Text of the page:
12 May 2016

Smoky Rotini Dinner

The semester is over, my grades are entered, and I'm looking at all the things I neglected over the past few months. Although this blog is one of those neglected items, it hasn't been far from my mind. I have loads of new recipes lined up to post.

Although the weather the past couple of days was quite warm, the week before had been rainy and cool and reminiscent of fall, which led to Shana and I seeking warmth and comfort. Given that it was also finals week for me, we also needed speed and ease. Luckily, we've been enjoying just the thing over the past couple of months: this smokey, savory, and speedy dinner that we adapted from Robin Robertson's More Quick-Fix Vegan cookbook. I've had this cookbook for a while, but we hadn't given it much of a chance. If this recipe is anything like the others in this cookbook, I have a feeling we'll be coming back to it over and over.

But back to the food! This dish has so many amazing flavors and textures in it! Even though the ingredients list looks long, you can find what you need in nearly any grocery store and you really only need to be able to boil water to make it. With all that going for it, the complexity of the flavors makes this meal something you can serve at a dinner party. Just make sure to double what I've listed below, as you and your guests will go back for more.

You can't see them, but there are chickpeas hiding in there, too!

Smoky Rotini Dinner
Adapted from "rotini with smoky chickpeas and cauliflower" from More Quick-Fix Vegan.

3 T. maple syrup
3 T. soy sauce
3 T. olive oil
1 T. liquid smoke
1 T. nutritional yeast
1 1/2 tsp. smoked paprika
rounded 1/2 tsp. salt
rounded 1/4 tsp. black pepper
1 medium head cauliflower, chopped into small florets
2, 15 ounce cans chickpeas, rinsed and drained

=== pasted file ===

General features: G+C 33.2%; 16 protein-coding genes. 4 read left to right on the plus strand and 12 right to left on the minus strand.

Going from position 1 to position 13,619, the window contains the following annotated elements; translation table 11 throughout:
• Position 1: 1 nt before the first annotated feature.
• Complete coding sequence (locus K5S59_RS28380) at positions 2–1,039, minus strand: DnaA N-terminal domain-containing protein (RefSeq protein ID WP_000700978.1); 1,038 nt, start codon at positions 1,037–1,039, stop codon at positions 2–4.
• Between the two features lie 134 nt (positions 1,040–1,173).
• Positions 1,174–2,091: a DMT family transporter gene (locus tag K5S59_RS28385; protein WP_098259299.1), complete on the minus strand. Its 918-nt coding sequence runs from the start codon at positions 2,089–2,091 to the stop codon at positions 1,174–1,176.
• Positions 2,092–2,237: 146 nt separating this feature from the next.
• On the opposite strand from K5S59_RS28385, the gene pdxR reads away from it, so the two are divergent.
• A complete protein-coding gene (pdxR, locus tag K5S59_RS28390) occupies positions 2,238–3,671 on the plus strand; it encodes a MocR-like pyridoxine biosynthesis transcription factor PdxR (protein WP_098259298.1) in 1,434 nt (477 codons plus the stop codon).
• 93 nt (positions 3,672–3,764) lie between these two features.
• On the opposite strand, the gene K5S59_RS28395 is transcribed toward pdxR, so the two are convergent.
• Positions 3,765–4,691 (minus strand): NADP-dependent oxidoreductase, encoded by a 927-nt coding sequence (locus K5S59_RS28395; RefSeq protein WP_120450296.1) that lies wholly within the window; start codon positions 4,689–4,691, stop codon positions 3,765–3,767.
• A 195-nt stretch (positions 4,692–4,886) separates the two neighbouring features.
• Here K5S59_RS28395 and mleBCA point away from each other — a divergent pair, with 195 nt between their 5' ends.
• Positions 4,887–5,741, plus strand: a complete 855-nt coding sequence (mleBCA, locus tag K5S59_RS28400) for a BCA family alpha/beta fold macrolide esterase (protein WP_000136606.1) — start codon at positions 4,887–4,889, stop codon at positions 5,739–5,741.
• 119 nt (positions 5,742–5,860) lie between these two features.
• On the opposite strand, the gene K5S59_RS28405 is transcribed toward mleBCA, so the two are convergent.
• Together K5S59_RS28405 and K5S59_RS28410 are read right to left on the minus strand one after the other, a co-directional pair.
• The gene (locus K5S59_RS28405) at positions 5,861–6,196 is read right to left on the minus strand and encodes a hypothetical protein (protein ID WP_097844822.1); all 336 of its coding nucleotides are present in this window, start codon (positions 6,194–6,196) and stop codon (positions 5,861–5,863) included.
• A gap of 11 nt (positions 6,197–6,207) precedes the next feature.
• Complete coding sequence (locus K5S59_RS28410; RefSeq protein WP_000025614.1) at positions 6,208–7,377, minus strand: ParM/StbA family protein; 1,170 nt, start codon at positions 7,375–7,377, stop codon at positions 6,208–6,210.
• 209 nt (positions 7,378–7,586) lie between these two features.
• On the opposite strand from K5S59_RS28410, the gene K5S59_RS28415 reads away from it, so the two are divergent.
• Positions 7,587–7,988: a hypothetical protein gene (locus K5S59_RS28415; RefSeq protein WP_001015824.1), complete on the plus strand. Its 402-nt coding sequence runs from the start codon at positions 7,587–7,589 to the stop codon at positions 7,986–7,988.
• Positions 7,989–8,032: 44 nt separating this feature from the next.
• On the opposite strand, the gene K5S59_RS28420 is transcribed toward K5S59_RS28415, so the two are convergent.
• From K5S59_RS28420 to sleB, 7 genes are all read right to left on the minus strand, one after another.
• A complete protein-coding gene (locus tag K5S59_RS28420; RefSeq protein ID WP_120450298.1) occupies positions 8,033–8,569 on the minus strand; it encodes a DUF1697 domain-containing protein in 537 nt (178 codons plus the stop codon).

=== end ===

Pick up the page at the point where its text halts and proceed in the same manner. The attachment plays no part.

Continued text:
2-3 shallots, minced
8 ounces rotini

1. Preheat the oven to 425.
2. Combine the syrup, soy sauce, olive oil, liquid smoke, nutritional yeast, smoked paprika, salt, and pepper in a jar with a tight-fitting lid and shake well to combine.
3. Pour the mixture over the cauliflower and chickpeas in a 9x13 glass baking dish, stirring well. Bake for 20 minutes.
4. Boil water for the rotini and cook it according to the package directions. When done, drain.
5. Combine the cauliflower/chickpeas with the pasta, making sure to get all of the extra sauce. Stir well.

Helpful Hints
  • Liquid smoke is a weird ingredient. Although many people think it's nothing more than a chemical, it's actually condensed smoke! A little goes a long way and you can see that this recipe calls for a ton of it. Feel free to cut back if it's too smoky for you.
  • Sometimes when I want this to be super "saucy," I double the sauce recipe. Then, there is more of the sauce for the pasta to absorb. 
  • The original recipe calls for adding chopped fresh parsley at the end. We didn't miss it, but add it if it speaks to you. 
  • UPDATE: We tried to freeze this and it worked! Thus, this is now labeled as a freezer-friendly dinner. 
The post "Smokey Rotini Dinner" originally appeared on Maggie's LesVegan Kitchen.

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